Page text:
ASU Students Produce Active Shooter Preparedness Video

ASU Students Produce Active Shooter Preparedness Video

“That’s the message in this video,” said Becky Garcia, ASU Police crime prevention officer. “The messaging is not to scare people but to share the options, so that way we can all have the mindset and know the options, and have that survival mindset no matter where we are.”

Arizona State University is teaching students about active shooter preparedness via resources that include a video produced by students involved in ASU’s Student Creative Services unit.

The preparedness video emphasizes the “run, hide, fight” strategy while reminding people to stay alert to warning signs of potential violence, such as wearing a trench coat in the middle of the summer, ASU Police Chief Michael Thompson said. Certain odd behaviors could serve as warning signs, and anyone who witnesses something that seems threatening could potentially prevent a crisis by speaking up.

“It is really important that if you know of something that might be percolating, say something,” Thompson said. “People don’t just snap; there is a buildup."

The idea for an active-shooter video specific to ASU began about two years ago, a combination of seeing active-shooter safety videos created by other schools and taking input from staff members on the best way to inform students of vital safety information, said Allen Clark, executive director of preparedness and security initiatives at ASU.

They decided to engage students in the making of the video to get their perspective on reaching other students and to cut production costs. The overall project was led by Rick Bauer, workplace safety training manager with ASU’s Environmental Health and Safety Office, and involved coordination with stakeholders and reaching out to agencies like the Tempe Fire Medical Rescue Department.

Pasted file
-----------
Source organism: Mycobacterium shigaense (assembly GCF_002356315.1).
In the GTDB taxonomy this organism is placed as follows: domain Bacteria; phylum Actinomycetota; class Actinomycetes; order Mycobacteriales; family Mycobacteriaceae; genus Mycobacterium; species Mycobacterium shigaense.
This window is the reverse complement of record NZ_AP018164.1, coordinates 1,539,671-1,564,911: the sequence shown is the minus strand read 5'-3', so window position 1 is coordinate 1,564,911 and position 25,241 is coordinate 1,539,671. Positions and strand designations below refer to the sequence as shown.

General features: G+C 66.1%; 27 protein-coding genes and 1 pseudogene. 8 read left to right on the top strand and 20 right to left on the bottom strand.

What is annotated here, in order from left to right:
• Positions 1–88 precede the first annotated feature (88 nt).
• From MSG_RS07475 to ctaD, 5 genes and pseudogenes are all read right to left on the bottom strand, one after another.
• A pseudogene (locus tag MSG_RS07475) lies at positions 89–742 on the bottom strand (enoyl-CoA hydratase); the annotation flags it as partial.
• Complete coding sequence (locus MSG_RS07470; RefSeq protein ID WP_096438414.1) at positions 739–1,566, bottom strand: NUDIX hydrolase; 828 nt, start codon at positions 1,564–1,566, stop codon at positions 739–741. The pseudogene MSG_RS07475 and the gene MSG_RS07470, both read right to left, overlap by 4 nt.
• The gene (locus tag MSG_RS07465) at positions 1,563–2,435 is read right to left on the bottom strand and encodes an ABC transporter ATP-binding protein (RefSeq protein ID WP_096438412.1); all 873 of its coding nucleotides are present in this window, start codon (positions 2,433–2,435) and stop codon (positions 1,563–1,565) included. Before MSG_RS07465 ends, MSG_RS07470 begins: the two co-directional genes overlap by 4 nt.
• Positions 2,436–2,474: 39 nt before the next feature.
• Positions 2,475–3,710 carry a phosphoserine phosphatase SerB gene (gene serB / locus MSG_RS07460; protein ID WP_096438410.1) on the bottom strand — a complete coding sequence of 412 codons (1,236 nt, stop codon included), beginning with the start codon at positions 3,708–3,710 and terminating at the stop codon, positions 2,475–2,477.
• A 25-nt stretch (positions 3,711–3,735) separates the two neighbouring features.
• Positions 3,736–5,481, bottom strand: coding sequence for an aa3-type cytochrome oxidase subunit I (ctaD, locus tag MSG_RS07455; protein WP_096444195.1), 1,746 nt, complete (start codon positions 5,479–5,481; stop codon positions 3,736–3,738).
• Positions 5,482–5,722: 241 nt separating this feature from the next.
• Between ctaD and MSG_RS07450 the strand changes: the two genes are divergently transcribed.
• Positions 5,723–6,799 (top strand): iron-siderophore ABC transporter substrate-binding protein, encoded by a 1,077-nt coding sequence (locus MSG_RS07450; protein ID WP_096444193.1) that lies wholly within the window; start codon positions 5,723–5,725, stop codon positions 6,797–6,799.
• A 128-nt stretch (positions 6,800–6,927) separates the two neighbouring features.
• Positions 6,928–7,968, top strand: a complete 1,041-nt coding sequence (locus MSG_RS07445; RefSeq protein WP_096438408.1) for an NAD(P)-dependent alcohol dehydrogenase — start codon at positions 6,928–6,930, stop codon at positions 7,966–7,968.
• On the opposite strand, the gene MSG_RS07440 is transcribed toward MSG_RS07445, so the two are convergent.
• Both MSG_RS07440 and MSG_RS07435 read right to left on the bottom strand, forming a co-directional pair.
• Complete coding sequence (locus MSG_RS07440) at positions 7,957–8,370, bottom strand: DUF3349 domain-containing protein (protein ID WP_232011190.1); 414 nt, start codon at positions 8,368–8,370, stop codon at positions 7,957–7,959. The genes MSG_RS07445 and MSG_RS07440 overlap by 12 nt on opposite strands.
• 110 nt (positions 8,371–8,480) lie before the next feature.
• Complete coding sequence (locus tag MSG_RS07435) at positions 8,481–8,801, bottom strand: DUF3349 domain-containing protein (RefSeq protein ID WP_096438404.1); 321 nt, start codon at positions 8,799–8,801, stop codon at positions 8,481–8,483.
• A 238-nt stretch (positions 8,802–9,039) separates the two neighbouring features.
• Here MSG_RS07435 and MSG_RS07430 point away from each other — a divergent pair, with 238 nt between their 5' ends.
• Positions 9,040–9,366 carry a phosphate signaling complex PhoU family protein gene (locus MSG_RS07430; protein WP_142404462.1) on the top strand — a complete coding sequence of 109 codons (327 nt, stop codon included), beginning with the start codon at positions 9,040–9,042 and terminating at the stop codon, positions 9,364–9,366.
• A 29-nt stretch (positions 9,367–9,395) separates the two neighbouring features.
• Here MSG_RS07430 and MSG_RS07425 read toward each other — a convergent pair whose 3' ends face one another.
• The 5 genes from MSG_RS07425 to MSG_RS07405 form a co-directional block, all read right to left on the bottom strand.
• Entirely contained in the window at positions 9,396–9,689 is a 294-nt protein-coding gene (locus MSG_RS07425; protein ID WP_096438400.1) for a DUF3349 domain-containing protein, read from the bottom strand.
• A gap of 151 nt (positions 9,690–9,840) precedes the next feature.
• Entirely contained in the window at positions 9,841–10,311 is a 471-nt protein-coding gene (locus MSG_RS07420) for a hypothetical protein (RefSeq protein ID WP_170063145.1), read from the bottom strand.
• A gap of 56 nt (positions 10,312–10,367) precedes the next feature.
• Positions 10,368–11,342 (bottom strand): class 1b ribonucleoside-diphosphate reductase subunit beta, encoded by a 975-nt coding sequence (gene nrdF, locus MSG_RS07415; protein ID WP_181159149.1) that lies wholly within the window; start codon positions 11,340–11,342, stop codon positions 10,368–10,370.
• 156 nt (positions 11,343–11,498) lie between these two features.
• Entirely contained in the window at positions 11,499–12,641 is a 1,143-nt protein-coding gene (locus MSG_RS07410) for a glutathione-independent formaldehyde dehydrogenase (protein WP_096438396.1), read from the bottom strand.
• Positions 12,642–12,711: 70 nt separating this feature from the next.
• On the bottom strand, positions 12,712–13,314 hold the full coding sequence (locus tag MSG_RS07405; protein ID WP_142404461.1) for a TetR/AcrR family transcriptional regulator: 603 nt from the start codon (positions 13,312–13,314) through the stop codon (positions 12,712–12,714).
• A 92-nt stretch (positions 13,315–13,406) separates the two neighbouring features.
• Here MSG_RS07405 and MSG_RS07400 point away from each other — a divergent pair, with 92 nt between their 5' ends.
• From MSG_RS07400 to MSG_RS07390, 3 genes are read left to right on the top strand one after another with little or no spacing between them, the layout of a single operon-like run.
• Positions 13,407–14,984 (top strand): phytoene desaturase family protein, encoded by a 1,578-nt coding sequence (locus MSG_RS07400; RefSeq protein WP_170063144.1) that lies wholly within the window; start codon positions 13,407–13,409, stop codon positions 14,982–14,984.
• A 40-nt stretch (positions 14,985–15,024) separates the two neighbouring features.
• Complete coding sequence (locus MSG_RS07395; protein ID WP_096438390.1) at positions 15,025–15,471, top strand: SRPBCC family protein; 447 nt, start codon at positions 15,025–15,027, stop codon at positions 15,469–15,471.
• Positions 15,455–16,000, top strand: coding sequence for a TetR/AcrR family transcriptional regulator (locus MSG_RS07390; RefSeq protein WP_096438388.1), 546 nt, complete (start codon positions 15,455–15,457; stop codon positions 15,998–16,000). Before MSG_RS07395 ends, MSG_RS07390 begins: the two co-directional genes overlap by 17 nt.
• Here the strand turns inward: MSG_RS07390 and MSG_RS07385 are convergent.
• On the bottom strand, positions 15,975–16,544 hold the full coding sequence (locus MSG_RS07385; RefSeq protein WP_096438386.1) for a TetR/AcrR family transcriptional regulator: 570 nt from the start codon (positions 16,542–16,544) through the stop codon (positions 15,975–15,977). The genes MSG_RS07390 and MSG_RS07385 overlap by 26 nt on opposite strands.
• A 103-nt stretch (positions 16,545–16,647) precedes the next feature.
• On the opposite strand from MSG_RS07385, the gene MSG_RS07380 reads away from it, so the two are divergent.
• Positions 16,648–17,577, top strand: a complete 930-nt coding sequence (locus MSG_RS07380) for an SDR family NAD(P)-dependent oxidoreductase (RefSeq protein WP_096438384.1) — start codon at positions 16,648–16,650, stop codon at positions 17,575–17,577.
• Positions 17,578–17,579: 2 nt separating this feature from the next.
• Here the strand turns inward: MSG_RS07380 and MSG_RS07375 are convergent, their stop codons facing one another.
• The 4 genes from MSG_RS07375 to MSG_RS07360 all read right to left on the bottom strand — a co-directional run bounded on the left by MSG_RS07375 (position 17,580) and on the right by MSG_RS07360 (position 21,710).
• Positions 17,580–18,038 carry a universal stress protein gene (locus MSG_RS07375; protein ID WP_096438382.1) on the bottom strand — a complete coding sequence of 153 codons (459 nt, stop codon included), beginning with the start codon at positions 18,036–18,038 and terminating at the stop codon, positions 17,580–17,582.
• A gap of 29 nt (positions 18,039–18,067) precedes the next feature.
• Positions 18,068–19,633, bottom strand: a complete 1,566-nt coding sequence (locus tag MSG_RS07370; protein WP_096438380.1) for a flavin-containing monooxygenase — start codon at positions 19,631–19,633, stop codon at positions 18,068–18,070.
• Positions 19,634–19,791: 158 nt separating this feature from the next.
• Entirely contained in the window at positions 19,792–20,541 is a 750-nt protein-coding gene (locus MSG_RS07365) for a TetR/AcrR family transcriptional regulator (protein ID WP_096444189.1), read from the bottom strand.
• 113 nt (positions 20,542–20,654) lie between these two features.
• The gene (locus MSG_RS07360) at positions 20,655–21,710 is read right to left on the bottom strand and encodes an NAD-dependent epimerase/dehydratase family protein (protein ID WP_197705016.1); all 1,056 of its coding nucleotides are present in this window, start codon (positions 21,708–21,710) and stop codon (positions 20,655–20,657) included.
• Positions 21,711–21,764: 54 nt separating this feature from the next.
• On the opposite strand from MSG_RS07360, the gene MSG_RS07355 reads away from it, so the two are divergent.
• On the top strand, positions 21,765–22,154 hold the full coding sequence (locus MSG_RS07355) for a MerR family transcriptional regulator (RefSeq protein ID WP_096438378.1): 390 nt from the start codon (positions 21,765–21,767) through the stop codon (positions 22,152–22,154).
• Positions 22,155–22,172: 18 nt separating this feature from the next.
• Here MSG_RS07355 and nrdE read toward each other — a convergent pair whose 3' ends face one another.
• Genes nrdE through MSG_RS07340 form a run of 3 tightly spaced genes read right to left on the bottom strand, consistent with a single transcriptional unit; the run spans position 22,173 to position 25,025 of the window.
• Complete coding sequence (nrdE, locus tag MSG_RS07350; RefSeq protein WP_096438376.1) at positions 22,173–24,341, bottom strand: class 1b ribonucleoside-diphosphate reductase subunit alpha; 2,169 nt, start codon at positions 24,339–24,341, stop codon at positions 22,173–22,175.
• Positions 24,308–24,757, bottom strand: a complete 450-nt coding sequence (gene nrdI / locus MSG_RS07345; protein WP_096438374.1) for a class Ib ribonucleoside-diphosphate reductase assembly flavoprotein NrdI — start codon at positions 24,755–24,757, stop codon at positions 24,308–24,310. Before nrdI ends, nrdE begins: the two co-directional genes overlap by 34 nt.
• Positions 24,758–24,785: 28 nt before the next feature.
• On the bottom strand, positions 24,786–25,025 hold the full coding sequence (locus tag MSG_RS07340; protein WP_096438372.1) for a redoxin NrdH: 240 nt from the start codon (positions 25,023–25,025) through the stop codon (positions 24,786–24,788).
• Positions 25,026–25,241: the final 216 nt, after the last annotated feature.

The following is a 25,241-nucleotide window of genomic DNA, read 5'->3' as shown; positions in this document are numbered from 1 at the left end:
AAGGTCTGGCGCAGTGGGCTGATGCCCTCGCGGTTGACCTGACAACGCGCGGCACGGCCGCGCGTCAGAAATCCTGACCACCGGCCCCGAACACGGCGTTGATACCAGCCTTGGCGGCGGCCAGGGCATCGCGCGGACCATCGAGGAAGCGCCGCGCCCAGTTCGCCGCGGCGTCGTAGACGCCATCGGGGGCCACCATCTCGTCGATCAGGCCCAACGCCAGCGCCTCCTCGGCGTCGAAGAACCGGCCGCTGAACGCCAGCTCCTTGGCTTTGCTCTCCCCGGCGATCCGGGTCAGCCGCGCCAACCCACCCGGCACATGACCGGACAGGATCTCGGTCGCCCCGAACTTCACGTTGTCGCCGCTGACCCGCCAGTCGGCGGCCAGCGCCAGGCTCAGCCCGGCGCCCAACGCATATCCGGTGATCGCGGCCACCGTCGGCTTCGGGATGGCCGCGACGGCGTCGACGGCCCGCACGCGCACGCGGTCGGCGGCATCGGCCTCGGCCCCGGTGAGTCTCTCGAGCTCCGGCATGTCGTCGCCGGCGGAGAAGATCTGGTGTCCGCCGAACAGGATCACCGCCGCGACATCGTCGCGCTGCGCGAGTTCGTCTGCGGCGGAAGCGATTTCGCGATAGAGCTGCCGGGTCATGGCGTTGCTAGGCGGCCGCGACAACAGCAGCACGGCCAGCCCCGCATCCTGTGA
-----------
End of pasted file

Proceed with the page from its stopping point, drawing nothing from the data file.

According to Becky Garcia, ASU Police crime prevention officer, active shooter scenarios are difficult to talk about but the video stresses the importance of preparing in case of such an event.

“That’s the message in this video,” Garcia said. “The messaging is not to scare people but to share the options, so that way we can all have the mindset and know the options, and have that survival mindset no matter where we are.” 

The video is short, about ten minutes. Garcia said the ASU community can gain more information by signing up for the interactive, in-person classes offered on campus, which are conducted by ASU Police and Clark.  

“It takes about an hour,” Garcia said. “We have the opportunity at that point to answer from the law enforcement perspective any questions that might arise.”

According to ASU’s Active Shooter Preparedness website, there are additional active-shooter and workplace-safety-themed instructional videos available to watch via the Blackboard portal.

About the Author

Jessica Davis is the Associate Content Editor for 1105 Media.

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